The unscented flower originates from South Africa, Asia, South America and Tasmania and is a member of the composite flower family Asteraceae or Compositae.
The gerbera’s colours and shapes
The ever-cheerful gerbera is available in the basic colours of white, red, orange, yellow, pink, lilac and purple. The flower is available bicoloured, multicoloured and in various colours derived from the basic colours. There are also various flower shapes: single and double flowered, pom-pom and spider shapes. The flower’s beautiful heart can be black or green.
- Select a clean vase and fill it with tap water at room temperature.
- Add cut flower food to the water for a longer vase life.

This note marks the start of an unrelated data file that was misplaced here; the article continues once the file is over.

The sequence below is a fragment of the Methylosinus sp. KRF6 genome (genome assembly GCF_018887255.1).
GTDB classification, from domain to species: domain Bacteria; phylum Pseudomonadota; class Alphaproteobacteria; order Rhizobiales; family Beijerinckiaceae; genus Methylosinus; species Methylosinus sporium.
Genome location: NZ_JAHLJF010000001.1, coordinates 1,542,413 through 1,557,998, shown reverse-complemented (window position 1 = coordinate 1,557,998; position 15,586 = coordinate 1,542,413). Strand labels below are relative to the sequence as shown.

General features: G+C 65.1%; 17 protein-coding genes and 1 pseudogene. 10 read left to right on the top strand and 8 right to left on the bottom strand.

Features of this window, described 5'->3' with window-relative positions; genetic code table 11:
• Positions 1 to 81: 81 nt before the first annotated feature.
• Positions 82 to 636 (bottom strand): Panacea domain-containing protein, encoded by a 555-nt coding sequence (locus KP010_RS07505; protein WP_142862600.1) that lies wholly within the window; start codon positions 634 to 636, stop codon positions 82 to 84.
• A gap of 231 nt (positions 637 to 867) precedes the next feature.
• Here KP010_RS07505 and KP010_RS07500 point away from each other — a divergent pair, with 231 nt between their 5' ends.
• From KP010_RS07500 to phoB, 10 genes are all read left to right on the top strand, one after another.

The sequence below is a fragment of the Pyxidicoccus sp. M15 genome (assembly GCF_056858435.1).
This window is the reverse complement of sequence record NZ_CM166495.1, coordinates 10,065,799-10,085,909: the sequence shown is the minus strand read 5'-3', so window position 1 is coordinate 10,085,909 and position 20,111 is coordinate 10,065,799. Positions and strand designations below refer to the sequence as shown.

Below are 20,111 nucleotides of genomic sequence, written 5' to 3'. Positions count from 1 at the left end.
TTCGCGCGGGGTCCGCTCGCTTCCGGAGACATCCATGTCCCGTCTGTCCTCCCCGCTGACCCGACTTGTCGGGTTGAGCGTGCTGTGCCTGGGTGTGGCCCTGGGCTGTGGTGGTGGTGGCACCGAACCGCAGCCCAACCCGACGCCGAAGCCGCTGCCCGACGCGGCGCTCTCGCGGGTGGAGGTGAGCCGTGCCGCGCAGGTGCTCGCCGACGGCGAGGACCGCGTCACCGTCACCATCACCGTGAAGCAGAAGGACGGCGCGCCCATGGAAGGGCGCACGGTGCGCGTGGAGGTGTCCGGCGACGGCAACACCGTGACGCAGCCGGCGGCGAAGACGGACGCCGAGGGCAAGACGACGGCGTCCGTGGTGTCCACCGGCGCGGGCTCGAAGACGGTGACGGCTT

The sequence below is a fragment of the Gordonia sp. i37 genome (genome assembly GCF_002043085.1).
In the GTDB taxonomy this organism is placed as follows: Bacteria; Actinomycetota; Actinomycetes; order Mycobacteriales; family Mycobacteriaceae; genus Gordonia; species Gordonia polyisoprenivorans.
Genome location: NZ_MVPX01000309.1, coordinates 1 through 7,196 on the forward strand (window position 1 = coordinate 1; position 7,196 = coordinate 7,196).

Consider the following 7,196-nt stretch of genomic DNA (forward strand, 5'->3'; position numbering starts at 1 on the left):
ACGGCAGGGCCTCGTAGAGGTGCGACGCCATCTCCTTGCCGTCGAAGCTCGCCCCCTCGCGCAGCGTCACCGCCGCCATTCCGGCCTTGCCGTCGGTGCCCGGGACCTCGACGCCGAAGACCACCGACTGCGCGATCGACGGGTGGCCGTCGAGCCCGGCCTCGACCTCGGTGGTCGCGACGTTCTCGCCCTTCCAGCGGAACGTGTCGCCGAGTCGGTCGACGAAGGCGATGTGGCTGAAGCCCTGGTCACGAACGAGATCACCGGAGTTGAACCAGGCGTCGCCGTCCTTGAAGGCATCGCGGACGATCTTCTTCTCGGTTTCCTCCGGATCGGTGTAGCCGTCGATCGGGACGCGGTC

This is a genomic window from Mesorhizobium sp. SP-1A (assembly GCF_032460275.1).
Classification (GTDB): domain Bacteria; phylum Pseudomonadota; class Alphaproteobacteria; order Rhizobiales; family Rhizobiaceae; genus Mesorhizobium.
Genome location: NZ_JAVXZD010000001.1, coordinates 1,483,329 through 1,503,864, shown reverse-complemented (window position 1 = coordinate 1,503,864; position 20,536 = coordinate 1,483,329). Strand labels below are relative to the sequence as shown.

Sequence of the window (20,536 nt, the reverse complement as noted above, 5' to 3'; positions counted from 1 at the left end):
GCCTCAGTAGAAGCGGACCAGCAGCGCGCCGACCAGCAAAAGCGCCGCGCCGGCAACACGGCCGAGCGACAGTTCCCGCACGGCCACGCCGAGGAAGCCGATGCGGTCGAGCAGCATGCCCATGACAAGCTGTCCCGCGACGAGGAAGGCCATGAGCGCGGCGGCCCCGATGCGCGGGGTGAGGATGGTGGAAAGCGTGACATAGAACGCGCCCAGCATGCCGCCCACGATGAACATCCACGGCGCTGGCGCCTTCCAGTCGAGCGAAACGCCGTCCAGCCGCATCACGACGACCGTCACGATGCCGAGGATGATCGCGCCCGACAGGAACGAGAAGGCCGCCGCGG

- Trim the stems diagonally by 3 to 5 cm with a sharp clean knife or secateurs.
- Regularly top the vase up with tap water.
- A wire only needs to be inserted if the flowers are being used in floral work.
- Do not place gerberas in a draught, in full sun or near central heating.
- Don’t place gerberas near a fruit bowl. Fruit emits ethylene gas which will cause the flowers to age more rapidly.
A fabulous bouquet with gerberas
Gerberas are perfect for creating a beautiful, sleek look. Combine different colours and shapes and create height differences. The stark lines of the vase in the photo make the contrast even greater. It looks like the gerberas are being lifted up by the sparkling purple statice. Placing the robust gerbera in a coloured vase, a glass vase or a small vase for individual flowers creates a completely different effect.
Symbolism of the gerbera
The gerbera has no official symbolic meaning, but its colourful and sunny appearance means that the flower represents cheerfulness and conviviality. Its presence means: you make everything more beautiful! Source: BBH